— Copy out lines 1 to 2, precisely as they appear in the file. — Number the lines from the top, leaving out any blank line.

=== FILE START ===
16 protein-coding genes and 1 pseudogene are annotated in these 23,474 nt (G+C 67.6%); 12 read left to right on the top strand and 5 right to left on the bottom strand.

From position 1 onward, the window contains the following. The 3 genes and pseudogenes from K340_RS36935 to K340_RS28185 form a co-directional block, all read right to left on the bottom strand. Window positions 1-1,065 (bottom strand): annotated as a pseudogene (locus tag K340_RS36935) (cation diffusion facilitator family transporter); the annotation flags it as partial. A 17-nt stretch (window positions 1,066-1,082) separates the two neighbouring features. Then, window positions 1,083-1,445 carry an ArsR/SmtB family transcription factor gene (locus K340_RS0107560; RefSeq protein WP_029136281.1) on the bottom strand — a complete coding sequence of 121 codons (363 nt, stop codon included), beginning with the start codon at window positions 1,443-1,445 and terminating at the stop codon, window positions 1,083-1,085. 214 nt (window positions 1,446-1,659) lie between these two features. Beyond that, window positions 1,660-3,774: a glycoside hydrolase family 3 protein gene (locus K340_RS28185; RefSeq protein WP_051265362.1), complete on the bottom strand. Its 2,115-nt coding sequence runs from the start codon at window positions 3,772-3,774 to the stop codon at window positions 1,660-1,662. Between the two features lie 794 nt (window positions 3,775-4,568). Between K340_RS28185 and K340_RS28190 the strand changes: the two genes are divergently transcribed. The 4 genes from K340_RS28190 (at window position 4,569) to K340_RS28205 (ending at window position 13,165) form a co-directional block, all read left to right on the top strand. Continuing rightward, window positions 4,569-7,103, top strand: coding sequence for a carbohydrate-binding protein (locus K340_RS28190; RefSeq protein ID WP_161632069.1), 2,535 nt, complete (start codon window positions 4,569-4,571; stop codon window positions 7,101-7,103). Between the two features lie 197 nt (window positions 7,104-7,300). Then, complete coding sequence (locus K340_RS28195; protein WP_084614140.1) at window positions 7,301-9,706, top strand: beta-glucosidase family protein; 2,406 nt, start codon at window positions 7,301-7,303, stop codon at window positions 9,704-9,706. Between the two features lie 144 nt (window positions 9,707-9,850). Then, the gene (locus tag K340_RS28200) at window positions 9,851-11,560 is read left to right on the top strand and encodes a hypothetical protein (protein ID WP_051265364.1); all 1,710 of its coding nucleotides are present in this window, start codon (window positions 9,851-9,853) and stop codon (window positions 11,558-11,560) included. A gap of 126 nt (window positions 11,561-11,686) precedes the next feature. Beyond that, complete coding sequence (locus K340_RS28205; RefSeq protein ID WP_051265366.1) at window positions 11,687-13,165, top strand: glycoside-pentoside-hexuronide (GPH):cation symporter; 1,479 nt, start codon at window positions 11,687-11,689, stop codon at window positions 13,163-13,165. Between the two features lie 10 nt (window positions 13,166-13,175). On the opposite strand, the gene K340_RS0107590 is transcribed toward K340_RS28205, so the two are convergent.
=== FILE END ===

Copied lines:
16 protein-coding genes and 1 pseudogene are annotated in these 23,474 nt (G+C 67.6%); 12 read left to right on the top strand and 5 right to left on the bottom strand.

From position 1 onward, the window contains the following. The 3 genes and pseudogenes from K340_RS36935 to K340_RS28185 form a co-directional block, all read right to left on the bottom strand. Window positions 1-1,065 (bottom strand): annotated as a pseudogene (locus tag K340_RS36935) (cation diffusion facilitator family transporter); the annotation flags it as partial. A 17-nt stretch (window positions 1,066-1,082) separates the two neighbouring features. Then, window positions 1,083-1,445 carry an ArsR/SmtB family transcription factor gene (locus K340_RS0107560; RefSeq protein WP_029136281.1) on the bottom strand — a complete coding sequence of 121 codons (363 nt, stop codon included), beginning with the start codon at window positions 1,443-1,445 and terminating at the stop codon, window positions 1,083-1,085. 214 nt (window positions 1,446-1,659) lie between these two features. Beyond that, window positions 1,660-3,774: a glycoside hydrolase family 3 protein gene (locus K340_RS28185; RefSeq protein WP_051265362.1), complete on the bottom strand. Its 2,115-nt coding sequence runs from the start codon at window positions 3,772-3,774 to the stop codon at window positions 1,660-1,662. Between the two features lie 794 nt (window positions 3,775-4,568). Between K340_RS28185 and K340_RS28190 the strand changes: the two genes are divergently transcribed. The 4 genes from K340_RS28190 (at window position 4,569) to K340_RS28205 (ending at window position 13,165) form a co-directional block, all read left to right on the top strand. Continuing rightward, window positions 4,569-7,103, top strand: coding sequence for a carbohydrate-binding protein (locus K340_RS28190; RefSeq protein ID WP_161632069.1), 2,535 nt, complete (start codon window positions 4,569-4,571; stop codon window positions 7,101-7,103). Between the two features lie 197 nt (window positions 7,104-7,300). Then, complete coding sequence (locus K340_RS28195; protein WP_084614140.1) at window positions 7,301-9,706, top strand: beta-glucosidase family protein; 2,406 nt, start codon at window positions 7,301-7,303, stop codon at window positions 9,704-9,706. Between the two features lie 144 nt (window positions 9,707-9,850). Then, the gene (locus tag K340_RS28200) at window positions 9,851-11,560 is read left to right on the top strand and encodes a hypothetical protein (protein ID WP_051265364.1); all 1,710 of its coding nucleotides are present in this window, start codon (window positions 9,851-9,853) and stop codon (window positions 11,558-11,560) included. A gap of 126 nt (window positions 11,561-11,686) precedes the next feature. Beyond that, complete coding sequence (locus K340_RS28205; RefSeq protein ID WP_051265366.1) at window positions 11,687-13,165, top strand: glycoside-pentoside-hexuronide (GPH):cation symporter; 1,479 nt, start codon at window positions 11,687-11,689, stop codon at window positions 13,163-13,165. Between the two features lie 10 nt (window positions 13,166-13,175). On the opposite strand, the gene K340_RS0107590 is transcribed toward K340_RS28205, so the two are convergent.